As it turned out, he wanted to know if I could demo, at a meeting he's having on Thursday morning, the way in which we use an issues tracking database in our organization. Whew!
Our Mostly Social Book Club met today, and while we didn't talk about books at all, we did talk about movies. In fact, we spent some time trying to agree on a day next week that we might all see TransAmerica. I'm the only one who has seen it so far.
We also firmed up our plans for dinner at Janet's on February 17th. Janet and Beth are providing the entrée, a Curry Chicken dish, Sharon is bringing salad fixings, Suzanne is bringing the dessert, and I'm bringing a chip and dip appetizer, which will consist of:
I hate that Mary isn't going to be able to make the movie or the dinner party. Bummer.
Most of my evening tonight was spent doing homework for COM 487 Internet & Society. Our reading was called, The Desktop, an excerpted chapter of a book called Interface Culture : How New Technology Transforms the Way We Create and Communicate by Steven Johnson. I learned about two computer programs I hadn't heard of before.
One was "Microsoft Bob."
The theory behind Bob was to replace the specialized metaphors of the PARC-style desktop with a pseudo-spatial virtual reality in which programs and documents were represented by familiar, everyday objects. The crude graphics of the home screen are an instant clue to what went wrong; in practice, Bob was a cartoonish, cloying interface populated by “Personal Guides” whose saccharine pseudo-friendliness failed to mask extreme mechanical stupidity.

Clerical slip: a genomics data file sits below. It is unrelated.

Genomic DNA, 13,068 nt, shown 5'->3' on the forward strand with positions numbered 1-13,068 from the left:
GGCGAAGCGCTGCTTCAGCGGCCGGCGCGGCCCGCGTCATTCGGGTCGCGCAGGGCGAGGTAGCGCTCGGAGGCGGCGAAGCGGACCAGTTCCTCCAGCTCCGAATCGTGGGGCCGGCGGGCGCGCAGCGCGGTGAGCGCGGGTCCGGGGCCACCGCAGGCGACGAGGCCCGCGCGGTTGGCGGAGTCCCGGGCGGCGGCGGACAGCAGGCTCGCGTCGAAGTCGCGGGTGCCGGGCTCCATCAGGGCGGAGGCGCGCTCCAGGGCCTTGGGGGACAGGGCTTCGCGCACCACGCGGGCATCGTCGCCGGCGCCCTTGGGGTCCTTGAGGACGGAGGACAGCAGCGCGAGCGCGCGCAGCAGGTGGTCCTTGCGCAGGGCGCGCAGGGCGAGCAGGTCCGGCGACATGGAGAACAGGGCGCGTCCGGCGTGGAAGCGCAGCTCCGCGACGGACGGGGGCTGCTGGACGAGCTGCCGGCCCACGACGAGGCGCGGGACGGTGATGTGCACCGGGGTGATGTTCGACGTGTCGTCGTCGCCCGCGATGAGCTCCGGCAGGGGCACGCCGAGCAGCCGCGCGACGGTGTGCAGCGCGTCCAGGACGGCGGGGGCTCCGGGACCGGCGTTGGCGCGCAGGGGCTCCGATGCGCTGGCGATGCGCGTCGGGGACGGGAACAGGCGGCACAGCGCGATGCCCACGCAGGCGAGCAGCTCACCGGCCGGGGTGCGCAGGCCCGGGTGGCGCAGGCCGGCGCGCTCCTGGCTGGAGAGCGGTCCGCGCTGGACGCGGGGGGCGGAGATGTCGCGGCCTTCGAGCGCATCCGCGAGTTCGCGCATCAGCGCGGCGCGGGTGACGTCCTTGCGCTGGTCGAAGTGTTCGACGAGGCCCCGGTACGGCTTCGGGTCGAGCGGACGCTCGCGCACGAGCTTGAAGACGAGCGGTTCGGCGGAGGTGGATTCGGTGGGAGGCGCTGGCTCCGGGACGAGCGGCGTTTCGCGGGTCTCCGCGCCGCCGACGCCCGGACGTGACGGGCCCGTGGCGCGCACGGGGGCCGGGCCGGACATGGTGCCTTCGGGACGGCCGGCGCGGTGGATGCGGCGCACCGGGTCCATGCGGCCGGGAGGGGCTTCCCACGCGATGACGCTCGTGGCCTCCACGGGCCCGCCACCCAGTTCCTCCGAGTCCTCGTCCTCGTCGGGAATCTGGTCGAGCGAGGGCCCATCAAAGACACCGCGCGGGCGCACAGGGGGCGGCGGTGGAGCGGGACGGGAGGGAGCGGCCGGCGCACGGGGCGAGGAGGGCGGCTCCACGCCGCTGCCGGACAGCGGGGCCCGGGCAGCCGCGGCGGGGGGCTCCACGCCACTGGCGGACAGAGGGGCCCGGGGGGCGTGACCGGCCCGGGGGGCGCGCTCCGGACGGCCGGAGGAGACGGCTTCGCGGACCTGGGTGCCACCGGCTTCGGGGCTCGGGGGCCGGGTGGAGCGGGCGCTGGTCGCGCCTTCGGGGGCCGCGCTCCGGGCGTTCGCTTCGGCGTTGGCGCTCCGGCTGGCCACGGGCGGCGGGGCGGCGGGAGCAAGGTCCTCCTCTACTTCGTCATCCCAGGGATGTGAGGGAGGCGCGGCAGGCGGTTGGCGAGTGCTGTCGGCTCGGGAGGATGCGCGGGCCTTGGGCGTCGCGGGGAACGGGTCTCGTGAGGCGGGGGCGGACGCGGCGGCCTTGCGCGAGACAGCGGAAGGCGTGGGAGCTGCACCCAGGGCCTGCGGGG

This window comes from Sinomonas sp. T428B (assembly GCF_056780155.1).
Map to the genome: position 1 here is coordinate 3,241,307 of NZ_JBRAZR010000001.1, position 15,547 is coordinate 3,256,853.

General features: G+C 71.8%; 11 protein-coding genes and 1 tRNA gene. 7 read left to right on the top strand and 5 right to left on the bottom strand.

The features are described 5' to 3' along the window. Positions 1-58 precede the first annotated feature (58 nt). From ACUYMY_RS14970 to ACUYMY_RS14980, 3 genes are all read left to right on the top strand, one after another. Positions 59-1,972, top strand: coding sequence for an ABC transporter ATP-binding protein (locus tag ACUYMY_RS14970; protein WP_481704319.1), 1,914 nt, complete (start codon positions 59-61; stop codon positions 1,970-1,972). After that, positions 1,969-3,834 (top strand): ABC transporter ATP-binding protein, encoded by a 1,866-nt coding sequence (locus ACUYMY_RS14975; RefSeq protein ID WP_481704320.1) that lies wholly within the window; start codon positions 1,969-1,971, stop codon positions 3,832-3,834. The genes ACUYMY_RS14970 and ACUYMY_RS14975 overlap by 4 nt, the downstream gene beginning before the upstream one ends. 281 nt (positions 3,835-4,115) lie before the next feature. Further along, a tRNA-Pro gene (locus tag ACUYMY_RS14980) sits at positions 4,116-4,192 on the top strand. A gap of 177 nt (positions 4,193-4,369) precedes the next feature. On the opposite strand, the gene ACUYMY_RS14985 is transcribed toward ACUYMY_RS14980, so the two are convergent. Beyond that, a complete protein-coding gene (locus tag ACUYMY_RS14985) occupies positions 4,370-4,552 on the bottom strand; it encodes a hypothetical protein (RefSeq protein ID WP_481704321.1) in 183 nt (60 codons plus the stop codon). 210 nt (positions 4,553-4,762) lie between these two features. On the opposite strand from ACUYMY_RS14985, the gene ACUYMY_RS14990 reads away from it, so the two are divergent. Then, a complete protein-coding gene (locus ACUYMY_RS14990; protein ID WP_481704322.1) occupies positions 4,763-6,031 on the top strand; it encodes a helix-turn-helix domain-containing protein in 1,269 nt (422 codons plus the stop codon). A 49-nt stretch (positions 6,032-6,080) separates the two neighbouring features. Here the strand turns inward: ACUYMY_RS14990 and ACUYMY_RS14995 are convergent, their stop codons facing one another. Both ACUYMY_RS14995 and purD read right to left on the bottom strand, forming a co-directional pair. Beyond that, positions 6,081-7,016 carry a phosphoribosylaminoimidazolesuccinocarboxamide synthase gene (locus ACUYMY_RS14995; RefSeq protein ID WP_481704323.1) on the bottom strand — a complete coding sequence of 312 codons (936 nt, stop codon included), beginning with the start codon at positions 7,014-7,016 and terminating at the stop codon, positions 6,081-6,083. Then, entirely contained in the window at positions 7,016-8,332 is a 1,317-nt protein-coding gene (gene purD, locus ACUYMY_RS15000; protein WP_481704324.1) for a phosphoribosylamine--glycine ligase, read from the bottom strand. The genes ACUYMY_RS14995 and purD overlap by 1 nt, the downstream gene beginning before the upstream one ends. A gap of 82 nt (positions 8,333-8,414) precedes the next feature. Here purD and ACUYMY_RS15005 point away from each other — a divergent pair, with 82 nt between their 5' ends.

Microsoft Bob became the worst flop in Microsoft's history, a debacle so embarrassing that the company destroyed all copies of the software it could get its hands on and attempted to erase the entire episode from the public record. The only “Bob” novelty to survive its demise was none other than Clippy, the painfully distracting “assistant” in Microsoft Word. Despite repeated later paeans to “innovation”, Microsoft has never since attempted any advance in GUI design that went deeper than improved eye candy. Once again, the next steps forward came out of the Unix world.
The other program was The Palace, which is a is a software program used to access two-dimensional virtual communities, also called palaces. A typical palace is represented as a series of flat backgrounds with one or more clickable areas, or doors, and players represented by either the default spherical avatar or a user-created avatar up to 132×132 pixels large, with an 8-bit color palette.
Palace.com is a website that caters mostly to teenagers for chats with an elaborate avatar system. The specialty of The Palace chat is that members can create their own worlds and avatars (images to represent themselves). They can start a Palace server from their home computer and build a chat with sounds, animations and games.
Once the member has created an avatar to represent herself or himself, the member can pick up various pieces of clothing or other items, such as hats, handbags, cans of soda, candy bars, bicycles, or hand tools. Because of the cartoon like chatting with little speech balloons The Palace is still pretty popular with young Internet users. A group of community leaders have managed to keep all the Palace info alive and online.
I devised my blog entry summing up what this reading was about, and its importance in understanding the topic of Internet & Society. My conclusion?
|This reading is important in understanding the topic of Internet & Society in that it describes how an interface using metaphor mediates the way in which, and the extent to which, users immerse themselves in an information space.|
Stick that in your information space and smoke it.